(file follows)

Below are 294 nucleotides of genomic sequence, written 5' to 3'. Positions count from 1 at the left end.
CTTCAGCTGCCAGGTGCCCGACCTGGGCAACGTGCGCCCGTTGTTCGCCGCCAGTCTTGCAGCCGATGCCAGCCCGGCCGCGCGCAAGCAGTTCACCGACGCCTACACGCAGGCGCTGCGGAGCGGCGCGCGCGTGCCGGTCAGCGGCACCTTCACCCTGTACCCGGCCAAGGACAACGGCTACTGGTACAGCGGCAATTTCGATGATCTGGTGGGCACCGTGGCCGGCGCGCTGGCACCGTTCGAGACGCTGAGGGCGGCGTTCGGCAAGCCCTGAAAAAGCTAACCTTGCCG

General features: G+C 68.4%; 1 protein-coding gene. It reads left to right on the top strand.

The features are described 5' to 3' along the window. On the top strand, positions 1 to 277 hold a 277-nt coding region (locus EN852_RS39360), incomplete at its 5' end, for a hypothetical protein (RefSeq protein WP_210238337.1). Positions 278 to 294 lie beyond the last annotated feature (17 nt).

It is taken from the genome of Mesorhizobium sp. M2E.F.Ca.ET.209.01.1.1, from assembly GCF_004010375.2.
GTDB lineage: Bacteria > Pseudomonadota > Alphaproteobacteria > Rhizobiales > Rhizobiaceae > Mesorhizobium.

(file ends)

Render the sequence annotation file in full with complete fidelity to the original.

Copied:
Below are 294 nucleotides of genomic sequence, written 5' to 3'. Positions count from 1 at the left end.
CTTCAGCTGCCAGGTGCCCGACCTGGGCAACGTGCGCCCGTTGTTCGCCGCCAGTCTTGCAGCCGATGCCAGCCCGGCCGCGCGCAAGCAGTTCACCGACGCCTACACGCAGGCGCTGCGGAGCGGCGCGCGCGTGCCGGTCAGCGGCACCTTCACCCTGTACCCGGCCAAGGACAACGGCTACTGGTACAGCGGCAATTTCGATGATCTGGTGGGCACCGTGGCCGGCGCGCTGGCACCGTTCGAGACGCTGAGGGCGGCGTTCGGCAAGCCCTGAAAAAGCTAACCTTGCCG

General features: G+C 68.4%; 1 protein-coding gene. It reads left to right on the top strand.

The features are described 5' to 3' along the window. On the top strand, positions 1 to 277 hold a 277-nt coding region (locus EN852_RS39360), incomplete at its 5' end, for a hypothetical protein (RefSeq protein WP_210238337.1). Positions 278 to 294 lie beyond the last annotated feature (17 nt).

It is taken from the genome of Mesorhizobium sp. M2E.F.Ca.ET.209.01.1.1, from assembly GCF_004010375.2.
GTDB lineage: Bacteria > Pseudomonadota > Alphaproteobacteria > Rhizobiales > Rhizobiaceae > Mesorhizobium.